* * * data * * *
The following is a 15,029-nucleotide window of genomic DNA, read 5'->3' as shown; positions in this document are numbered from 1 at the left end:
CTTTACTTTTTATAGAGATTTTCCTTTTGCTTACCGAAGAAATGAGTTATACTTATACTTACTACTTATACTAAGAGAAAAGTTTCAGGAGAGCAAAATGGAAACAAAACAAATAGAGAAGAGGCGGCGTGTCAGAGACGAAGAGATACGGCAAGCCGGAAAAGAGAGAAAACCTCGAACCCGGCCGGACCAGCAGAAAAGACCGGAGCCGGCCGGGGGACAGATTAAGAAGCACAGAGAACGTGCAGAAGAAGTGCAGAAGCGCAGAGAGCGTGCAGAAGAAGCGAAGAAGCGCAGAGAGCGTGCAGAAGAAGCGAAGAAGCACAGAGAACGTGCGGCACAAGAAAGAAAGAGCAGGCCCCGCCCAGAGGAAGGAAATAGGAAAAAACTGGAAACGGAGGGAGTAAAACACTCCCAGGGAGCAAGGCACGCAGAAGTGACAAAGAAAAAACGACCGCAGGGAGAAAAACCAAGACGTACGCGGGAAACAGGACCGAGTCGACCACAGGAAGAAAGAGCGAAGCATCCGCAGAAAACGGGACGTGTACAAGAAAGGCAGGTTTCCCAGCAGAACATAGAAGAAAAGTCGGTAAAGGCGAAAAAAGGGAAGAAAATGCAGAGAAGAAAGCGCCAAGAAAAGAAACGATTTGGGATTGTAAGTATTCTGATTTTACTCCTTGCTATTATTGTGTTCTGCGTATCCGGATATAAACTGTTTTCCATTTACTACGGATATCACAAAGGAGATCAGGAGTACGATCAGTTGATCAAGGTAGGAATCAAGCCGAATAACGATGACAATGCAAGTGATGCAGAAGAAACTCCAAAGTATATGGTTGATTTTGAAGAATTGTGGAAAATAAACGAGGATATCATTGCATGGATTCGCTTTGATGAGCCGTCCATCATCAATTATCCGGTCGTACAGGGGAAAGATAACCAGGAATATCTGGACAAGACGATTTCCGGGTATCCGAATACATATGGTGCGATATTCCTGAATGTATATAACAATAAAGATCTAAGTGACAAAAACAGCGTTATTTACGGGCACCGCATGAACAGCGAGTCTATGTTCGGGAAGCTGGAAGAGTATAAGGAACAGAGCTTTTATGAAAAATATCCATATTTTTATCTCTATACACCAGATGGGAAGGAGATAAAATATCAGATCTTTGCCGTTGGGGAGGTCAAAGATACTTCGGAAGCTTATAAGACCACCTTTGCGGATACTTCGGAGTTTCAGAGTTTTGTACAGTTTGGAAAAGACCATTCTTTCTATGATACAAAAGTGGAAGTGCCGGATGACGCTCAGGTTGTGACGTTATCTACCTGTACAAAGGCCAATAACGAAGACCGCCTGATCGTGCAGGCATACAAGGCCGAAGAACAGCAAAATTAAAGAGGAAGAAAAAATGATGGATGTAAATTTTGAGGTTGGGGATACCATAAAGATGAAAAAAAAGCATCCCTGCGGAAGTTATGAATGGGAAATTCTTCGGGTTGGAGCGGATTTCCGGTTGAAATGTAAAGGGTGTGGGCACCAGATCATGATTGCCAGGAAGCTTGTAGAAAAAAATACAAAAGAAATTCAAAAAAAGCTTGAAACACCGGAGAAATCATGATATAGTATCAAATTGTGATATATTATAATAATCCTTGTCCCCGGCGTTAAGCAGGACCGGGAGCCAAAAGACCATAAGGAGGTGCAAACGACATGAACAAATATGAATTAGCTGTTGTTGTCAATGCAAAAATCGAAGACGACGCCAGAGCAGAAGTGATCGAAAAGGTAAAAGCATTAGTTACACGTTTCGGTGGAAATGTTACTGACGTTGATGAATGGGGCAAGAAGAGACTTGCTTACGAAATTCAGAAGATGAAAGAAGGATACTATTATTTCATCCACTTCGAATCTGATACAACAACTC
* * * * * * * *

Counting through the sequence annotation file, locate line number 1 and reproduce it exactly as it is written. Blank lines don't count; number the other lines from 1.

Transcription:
The following is a 15,029-nucleotide window of genomic DNA, read 5'->3' as shown; positions in this document are numbered from 1 at the left end: